Oh Susanna!

Today’s first reading (Daniel 13:1-9, 15-17,19-30, 33-62 – NAB) and the Gospel (John 8:1-11 – NAB) are prime examples of the way women were treated in biblical times.  It was pretty brutal and for the most part, and rarely anyone stopped it.  Except Daniel and Jesus.

The first reading is about Susanna who is a devout Jewess and married to a powerful man.  Susanna takes her usual walk in a garden where she is followed by two unsavory associates of her husband.  As soon as she dismisses her maids she is approached by them:
“Look,” they said, “the garden doors are shut, and no one can see us; give in to our desire, and lie with us.  If you refuse, we will testify against you that you dismissed your maids because a young man was here with you.”

There it was:  the lie and the bribery.  And they nearly got away with it!  Because of their position of power, the two men were believed and Susanna was condemned to death.  Her husband is strangely silent through all this, so Susanna prays:

“O eternal God, you know what is hidden and are aware of all things before they come to be;
you that they have testified falsely against me.  Here I am about to die, though I have done none of the things with which these wicked men have charged me.”

God hears her prayer and uses a young boy named Daniel, to intervene:
“I will have no part in the death of this woman.”  All the people turned and asked him, “What is this you are saying?”  He stood in their midst and continued, “Are you such fools, O children of Israel!  To condemn a woman of Israel without examination and without clear evidence?  Return to court, for they have testified falsely against her.”

Daniel questions Susanna’s accusers separately and their witness to the events are vastly different.  The lies bring them death – something they had hoped would be Susanna’s fate.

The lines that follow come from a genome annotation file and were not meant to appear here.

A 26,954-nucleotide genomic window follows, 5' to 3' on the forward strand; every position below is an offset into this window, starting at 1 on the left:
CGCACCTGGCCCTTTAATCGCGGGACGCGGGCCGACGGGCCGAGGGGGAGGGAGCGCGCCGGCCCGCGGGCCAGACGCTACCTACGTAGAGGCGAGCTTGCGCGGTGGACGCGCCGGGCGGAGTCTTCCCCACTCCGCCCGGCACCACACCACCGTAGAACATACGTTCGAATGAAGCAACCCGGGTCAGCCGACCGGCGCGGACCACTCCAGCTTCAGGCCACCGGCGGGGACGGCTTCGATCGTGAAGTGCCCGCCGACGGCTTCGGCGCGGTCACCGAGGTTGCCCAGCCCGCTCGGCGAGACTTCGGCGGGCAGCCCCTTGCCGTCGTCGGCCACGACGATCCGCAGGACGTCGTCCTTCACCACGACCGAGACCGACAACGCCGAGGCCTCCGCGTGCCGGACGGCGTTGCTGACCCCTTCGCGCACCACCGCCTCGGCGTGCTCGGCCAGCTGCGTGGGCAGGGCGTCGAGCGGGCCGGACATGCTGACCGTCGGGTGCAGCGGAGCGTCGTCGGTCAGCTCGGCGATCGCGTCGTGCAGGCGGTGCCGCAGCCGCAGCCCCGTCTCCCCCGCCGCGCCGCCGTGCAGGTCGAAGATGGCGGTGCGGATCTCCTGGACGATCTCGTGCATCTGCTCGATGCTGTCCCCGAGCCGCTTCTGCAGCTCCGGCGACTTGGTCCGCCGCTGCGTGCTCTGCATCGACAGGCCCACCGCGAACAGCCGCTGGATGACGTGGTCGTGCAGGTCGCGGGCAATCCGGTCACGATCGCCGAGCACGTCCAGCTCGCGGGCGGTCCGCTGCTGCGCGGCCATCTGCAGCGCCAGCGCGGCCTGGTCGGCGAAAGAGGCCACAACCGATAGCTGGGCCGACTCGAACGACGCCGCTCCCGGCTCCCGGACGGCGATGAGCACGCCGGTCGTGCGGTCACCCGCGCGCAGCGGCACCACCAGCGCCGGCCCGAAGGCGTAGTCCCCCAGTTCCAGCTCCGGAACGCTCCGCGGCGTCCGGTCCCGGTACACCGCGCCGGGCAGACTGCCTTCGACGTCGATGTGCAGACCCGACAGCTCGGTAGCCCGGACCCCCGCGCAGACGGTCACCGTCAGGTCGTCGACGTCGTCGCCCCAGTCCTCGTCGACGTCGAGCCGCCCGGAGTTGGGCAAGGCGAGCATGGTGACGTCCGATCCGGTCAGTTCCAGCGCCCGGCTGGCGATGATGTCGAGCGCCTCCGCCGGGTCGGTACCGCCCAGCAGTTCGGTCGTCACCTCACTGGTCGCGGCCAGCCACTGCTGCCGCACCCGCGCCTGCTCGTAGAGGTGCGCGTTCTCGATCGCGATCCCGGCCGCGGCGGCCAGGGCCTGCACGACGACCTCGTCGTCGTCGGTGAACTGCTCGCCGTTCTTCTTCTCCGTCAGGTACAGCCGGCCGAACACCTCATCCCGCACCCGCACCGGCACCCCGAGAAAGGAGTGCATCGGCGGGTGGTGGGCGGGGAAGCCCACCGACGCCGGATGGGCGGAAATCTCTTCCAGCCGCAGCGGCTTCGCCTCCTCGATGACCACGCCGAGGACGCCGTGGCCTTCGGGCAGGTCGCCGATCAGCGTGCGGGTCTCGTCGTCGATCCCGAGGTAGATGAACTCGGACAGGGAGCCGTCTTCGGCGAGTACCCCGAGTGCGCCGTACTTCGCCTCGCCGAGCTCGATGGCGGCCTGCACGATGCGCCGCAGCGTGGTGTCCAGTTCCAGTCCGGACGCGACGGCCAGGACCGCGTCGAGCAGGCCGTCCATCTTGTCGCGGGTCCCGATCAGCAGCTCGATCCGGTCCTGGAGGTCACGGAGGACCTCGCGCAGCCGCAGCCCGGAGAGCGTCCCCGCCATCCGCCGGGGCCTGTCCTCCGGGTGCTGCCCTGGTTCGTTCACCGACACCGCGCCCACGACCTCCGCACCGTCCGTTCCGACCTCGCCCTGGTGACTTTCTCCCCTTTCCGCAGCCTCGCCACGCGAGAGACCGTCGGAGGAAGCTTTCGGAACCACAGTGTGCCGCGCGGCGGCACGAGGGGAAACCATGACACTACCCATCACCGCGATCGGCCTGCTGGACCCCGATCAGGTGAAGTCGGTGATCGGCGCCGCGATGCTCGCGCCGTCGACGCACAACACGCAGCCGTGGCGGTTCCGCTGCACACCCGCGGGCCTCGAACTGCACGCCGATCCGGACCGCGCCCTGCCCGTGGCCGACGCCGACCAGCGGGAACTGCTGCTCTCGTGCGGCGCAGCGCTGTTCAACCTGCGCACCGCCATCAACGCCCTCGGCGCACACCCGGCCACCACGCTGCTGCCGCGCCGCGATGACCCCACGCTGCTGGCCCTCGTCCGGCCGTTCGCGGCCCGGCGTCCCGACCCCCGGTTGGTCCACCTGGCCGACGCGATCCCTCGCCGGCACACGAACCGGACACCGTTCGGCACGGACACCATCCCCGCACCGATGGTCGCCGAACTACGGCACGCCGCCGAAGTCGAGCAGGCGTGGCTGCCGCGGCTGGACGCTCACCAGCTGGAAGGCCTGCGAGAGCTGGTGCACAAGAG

Today’s Gospel tells this story:
Jesus went to the Mount of Olives.
But early in the morning he arrived again in the temple area, 
and all the people started coming to him, 
and he sat down and taught them.
Then the scribes and the Pharisees brought a woman 
who had been caught in adultery 
and made her stand in the middle.
They said to him,
“Teacher, this woman was caught 
in the very act of committing adultery.
Now in the law, Moses commanded us to stone such women.
So what do you say?”
They said this to test him,
so that they could have some charge to bring against him.
Jesus bent down and began to write on the ground with his finger.
But when they continued asking him,
he straightened up and said to them,
“Let the one among you who is without sin 
be the first to throw a stone at her.”
Again he bent down and wrote on the ground.
And in response, they went away one by one,
beginning with the elders.
So he was left alone with the woman before him.
Then Jesus straightened up and said to her,
“Woman, where are they?
Has no one condemned you?”
She replied, “No one, sir.”
Then Jesus said, “Neither do I condemn you.
Go, and from now on do not sin any more.” – John 8:1-11 (NAB)

This story is very familiar because of the line “Let the one among you who is without sin 
be the first to throw a stone at her.”  I seem to always get stuck on a little detail and that detail is Jesus writing on the ground.
Did He write the famous quote before He said it?  Maybe He wanted to see what it looked like before He opened His mouth?  Or did He write something more derogatory towards the woman’s accusers?
Or was it a silent prayer to the Father to give him patience with the knuckleheads he was surrounded by!

Leave a comment